Upcycle Your Painting

by Lisa Larrabee

Do you every wonder what to do with old artwork that you feel is kind of meh?  Recycle it.  Better yet, upcycle it and make it better!  There are so many possibilities when it comes to upcycling your artwork.  Allow yourself to respond to what you have while simultaneously letting it go.  

I had some silicone paint shapers that I really wanted to play around with.  Rather than starting on a blank surface, I looked for an existing painting that already had some nice colors and textures that I could build on.  I created this Eucalyptus as a study for a larger piece.  I didn't love the painting, so I decided to have fun and turn it into something completely new.

Explore New Tools

Color shapers are versatile tools that let you push paint around with a flexible silicone tip at the end of a long handle like a brush.  I used color shapers with a tapered point and an angled chisel.  I also used a mix of rigid and flexible painting wedges as well as a pallet knife.  I began by turning my painting upside down so that I would be less tempted to see the tree as a distraction.  This also placed the darker values at the top which would create more contrast as I scraped marks into it. I applied titanium white oil paint directly from the tube and began pushing it around using the various tools.

The color shapers allowed me to sketch directly into the paint revealing the colors underneath.

This process is incredibly forgiving.  If you make mistakes, you can blend them away with the smooth edge of a painting wedge and try again.  I found more satisfaction in trying to create bold, interesting marks with the scrapers rather than controlled, accurate marks.  I went back and forth, trying new marks and refining some shapes. You can see in the example below how areas can easily be reworked.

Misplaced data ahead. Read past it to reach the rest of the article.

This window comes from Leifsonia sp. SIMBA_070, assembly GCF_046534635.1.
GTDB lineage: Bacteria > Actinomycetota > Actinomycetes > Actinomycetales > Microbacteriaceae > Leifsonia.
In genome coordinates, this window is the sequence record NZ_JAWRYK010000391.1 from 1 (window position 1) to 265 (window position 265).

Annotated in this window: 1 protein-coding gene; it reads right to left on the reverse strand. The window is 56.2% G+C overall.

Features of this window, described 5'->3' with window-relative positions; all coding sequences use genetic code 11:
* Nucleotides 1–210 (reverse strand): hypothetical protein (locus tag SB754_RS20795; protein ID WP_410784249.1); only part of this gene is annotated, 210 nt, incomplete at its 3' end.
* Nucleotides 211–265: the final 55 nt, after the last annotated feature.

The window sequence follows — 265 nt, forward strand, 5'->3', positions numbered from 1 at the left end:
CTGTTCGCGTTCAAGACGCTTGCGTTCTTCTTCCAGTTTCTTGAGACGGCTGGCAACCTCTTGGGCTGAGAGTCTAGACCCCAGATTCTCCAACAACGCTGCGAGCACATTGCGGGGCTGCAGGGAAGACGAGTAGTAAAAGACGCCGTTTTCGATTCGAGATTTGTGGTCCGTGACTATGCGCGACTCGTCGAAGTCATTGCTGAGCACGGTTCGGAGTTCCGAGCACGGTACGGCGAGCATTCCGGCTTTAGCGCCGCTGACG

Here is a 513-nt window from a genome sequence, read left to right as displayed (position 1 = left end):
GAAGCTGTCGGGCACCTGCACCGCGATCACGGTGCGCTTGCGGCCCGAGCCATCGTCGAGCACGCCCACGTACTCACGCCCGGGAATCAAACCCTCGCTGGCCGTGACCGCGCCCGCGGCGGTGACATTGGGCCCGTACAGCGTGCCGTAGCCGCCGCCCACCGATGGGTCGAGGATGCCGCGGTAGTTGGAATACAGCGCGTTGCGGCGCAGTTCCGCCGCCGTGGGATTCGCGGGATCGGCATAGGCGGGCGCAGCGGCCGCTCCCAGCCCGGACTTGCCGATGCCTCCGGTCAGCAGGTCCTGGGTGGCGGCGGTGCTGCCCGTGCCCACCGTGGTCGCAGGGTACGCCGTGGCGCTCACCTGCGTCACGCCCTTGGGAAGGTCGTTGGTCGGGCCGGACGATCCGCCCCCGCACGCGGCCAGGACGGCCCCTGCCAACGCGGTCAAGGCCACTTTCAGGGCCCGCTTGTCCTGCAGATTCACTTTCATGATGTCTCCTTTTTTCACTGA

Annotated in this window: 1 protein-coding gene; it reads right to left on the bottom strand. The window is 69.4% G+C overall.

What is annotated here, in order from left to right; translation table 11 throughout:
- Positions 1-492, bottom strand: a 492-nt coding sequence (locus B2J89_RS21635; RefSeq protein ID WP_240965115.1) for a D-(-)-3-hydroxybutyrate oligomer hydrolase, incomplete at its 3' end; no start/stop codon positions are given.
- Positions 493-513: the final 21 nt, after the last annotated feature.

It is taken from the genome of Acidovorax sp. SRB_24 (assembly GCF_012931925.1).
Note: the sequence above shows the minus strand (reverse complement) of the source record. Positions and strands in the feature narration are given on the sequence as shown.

Using the various scraping and shaping tools was incredibly fun.  The bolder the mark, the more the original painting was revealed.  There was an exciting sense of freedom and of not knowing what to expect with each step.  When I finished pushing the paint around, I was unsure of what to do next.  While letting it dry, I considered what my responses could be.  I did not want to overwork it. I wanted to maintain the loose the spontaneity that I felt during the process.  I decided to let the original painting speak by bringing in some of the golds and blues of the landscape painting.  I used transparent pigments mixed with a quick drying alkyd medium to glaze some colors over the top to enhance certain shapes without covering the original marks.

Transformation Complete

Many paintings are special and a significant piece of your artistic journey.  Cherish them and look back to see the path you have taken and the distance you have come.  However, there are many practice attempts along the way.  Don't be afraid to dig into your old paintings and make them new.  Our failures have the potential for incredible growth and transformation if we choose to see it.

Art Challenge

Upcycle your artwork.

  • Choose a drawing or painting that you are willing to let go and transform.
  • Consider a process that will allow you to make a bold new start or you may end up just reworking the old piece.
  • Old drawings, pastels or watercolor paintings can be great for collage.  Cut them apart, weave them back together and combine pieces.
  • Use an opaque medium that allows for bold coverage, but don't loose it all.  You can always sand down and paint a canvas back to white.  Instead, consider how you can respond to the colors and textures of the old painting as you take the piece in a totally new direction.
  • Change the orientation of the artwork if you feel it will be a distraction or if you want to shift the location of colors or values.
  • Experiment with new tools.  Might I suggest paint shapers and wedges?
  • Have fun!  If it fails, who cares? You didn't love the old painting anyway.  Take the chance.